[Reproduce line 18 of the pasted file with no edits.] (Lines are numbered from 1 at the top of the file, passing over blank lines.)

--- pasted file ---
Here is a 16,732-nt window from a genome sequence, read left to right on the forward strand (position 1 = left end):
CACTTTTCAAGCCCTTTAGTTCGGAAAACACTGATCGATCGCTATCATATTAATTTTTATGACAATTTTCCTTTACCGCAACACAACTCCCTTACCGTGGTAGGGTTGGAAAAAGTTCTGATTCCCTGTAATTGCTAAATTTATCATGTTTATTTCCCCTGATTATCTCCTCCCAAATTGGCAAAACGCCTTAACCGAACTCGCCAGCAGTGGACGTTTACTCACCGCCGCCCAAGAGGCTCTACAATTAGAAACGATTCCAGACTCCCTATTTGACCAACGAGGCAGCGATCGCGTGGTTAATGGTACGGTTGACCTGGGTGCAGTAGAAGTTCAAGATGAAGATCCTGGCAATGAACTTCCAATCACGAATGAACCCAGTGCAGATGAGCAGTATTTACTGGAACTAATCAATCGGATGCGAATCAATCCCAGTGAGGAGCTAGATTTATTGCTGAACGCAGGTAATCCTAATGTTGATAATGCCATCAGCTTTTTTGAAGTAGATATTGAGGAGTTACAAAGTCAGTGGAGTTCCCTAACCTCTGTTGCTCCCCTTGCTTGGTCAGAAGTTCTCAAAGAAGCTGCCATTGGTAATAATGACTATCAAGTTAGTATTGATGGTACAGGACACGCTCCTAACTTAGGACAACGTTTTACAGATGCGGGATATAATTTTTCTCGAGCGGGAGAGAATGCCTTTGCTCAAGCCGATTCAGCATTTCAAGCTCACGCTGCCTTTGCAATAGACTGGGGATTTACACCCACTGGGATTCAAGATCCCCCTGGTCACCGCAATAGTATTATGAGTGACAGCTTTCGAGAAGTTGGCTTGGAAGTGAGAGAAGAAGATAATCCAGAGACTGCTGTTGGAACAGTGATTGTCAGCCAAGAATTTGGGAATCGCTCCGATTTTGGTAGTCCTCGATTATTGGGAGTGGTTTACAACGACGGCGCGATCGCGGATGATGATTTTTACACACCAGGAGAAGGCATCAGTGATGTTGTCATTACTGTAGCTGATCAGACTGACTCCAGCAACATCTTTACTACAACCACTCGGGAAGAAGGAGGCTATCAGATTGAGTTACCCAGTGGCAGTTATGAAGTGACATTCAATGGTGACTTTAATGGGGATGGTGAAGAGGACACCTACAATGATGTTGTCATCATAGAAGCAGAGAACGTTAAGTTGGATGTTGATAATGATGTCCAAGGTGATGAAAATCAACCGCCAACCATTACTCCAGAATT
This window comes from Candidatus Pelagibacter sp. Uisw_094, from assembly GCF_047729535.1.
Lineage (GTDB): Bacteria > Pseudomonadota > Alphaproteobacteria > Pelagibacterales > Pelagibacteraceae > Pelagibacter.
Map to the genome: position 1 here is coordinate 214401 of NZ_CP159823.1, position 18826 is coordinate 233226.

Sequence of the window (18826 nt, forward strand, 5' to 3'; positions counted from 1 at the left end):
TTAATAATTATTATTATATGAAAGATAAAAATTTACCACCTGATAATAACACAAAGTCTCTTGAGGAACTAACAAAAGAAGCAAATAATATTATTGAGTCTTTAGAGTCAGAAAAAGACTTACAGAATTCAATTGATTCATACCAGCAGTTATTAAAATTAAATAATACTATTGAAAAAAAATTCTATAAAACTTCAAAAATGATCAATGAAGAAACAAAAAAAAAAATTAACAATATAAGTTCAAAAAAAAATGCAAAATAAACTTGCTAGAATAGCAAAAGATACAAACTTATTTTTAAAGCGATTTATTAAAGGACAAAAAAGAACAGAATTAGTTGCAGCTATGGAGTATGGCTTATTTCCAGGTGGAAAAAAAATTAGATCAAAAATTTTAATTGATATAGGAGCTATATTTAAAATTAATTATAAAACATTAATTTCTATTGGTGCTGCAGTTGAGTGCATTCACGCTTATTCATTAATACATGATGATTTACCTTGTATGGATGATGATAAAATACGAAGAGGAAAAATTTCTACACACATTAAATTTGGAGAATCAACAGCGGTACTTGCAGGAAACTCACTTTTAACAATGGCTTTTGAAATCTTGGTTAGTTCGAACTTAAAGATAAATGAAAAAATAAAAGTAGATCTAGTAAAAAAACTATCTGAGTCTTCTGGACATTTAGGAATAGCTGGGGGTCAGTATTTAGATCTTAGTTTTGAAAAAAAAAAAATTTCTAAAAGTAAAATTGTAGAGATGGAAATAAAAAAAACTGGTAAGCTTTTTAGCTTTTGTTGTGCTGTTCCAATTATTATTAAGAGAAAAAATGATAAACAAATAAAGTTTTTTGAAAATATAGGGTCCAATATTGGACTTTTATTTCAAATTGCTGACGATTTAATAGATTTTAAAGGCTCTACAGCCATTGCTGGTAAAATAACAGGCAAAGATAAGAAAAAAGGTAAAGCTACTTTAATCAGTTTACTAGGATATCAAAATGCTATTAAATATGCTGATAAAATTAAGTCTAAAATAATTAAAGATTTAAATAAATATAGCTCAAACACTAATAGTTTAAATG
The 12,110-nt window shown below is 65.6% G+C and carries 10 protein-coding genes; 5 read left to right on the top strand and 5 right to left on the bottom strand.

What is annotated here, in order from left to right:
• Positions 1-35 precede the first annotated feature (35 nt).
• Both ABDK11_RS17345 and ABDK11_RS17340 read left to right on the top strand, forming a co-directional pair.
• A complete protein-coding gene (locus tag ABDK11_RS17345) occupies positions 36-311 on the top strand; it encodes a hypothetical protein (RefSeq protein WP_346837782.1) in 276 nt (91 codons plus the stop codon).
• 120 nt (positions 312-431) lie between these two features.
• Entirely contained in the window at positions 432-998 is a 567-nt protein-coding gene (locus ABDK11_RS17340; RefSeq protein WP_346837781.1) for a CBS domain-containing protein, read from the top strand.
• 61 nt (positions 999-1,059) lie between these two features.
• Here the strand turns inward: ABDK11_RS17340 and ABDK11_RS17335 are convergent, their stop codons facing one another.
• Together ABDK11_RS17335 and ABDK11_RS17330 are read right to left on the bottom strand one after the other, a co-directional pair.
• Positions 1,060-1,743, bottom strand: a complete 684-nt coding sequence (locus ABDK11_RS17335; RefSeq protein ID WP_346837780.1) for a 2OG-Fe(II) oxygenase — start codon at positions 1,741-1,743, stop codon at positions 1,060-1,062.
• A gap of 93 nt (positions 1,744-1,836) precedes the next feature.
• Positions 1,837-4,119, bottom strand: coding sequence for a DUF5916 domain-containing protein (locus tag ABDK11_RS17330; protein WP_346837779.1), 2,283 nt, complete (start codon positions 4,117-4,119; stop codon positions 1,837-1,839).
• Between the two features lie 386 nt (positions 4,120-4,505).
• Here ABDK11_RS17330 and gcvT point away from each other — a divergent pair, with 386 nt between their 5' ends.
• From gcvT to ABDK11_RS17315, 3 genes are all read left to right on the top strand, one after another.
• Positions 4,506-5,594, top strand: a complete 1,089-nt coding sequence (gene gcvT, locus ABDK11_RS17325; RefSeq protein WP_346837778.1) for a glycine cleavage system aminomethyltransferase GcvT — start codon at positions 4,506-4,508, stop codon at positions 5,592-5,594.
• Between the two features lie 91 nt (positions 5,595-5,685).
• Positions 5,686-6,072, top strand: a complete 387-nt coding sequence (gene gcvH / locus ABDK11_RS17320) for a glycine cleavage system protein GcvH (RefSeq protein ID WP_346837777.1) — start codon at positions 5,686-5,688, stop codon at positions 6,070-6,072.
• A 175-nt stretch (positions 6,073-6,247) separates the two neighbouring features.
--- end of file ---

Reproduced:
• Positions 1,060-1,743, bottom strand: a complete 684-nt coding sequence (locus ABDK11_RS17335; RefSeq protein ID WP_346837780.1) for a 2OG-Fe(II) oxygenase — start codon at positions 1,741-1,743, stop codon at positions 1,060-1,062.